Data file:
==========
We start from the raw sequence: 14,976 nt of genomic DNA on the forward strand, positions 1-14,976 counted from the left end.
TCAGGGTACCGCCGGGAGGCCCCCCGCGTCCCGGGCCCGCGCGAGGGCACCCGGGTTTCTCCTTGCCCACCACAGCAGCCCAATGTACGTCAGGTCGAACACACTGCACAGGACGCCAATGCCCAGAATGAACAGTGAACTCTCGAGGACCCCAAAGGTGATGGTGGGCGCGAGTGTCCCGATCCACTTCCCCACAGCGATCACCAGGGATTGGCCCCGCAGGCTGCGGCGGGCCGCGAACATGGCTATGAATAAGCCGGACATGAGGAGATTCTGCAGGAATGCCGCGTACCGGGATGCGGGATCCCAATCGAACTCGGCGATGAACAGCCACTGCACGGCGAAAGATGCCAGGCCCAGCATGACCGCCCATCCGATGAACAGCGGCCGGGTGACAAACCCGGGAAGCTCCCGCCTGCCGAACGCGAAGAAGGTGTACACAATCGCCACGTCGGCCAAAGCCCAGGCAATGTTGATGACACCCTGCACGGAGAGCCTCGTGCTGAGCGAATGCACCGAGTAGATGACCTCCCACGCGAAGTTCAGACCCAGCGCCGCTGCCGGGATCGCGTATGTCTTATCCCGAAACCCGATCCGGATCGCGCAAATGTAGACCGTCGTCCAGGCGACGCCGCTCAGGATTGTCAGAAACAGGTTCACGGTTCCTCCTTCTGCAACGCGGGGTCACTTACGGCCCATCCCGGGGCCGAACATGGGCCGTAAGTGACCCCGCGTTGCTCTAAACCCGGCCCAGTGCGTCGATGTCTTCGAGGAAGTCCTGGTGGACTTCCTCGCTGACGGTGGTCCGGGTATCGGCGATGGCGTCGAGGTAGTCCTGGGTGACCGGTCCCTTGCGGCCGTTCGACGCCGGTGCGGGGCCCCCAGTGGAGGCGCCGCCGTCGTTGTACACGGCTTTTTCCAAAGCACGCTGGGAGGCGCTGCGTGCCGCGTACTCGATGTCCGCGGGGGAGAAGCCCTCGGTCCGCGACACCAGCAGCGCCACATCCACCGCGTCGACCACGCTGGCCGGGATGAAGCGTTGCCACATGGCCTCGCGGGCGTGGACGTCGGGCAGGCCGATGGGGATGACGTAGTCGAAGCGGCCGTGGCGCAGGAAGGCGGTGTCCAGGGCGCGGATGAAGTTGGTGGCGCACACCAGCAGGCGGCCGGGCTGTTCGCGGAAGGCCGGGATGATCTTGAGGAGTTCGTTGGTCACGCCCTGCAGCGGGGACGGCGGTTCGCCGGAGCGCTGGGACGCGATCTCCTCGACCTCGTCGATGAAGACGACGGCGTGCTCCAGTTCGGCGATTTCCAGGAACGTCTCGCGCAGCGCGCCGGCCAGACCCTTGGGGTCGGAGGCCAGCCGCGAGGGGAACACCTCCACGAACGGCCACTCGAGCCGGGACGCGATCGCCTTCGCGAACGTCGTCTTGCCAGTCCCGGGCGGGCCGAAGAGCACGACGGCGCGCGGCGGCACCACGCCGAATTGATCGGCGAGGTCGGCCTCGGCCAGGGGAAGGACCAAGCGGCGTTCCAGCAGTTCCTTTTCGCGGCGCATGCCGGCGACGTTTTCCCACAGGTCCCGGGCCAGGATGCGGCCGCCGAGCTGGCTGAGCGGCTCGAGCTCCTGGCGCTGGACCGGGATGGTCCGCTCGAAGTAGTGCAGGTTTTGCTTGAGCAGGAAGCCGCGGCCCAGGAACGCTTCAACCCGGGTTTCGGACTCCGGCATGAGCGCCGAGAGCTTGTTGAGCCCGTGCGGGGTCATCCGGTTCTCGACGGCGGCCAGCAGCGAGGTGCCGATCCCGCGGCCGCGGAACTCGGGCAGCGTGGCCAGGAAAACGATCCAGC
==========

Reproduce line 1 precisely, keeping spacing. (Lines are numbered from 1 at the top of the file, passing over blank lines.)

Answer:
We start from the raw sequence: 14,976 nt of genomic DNA on the forward strand, positions 1-14,976 counted from the left end.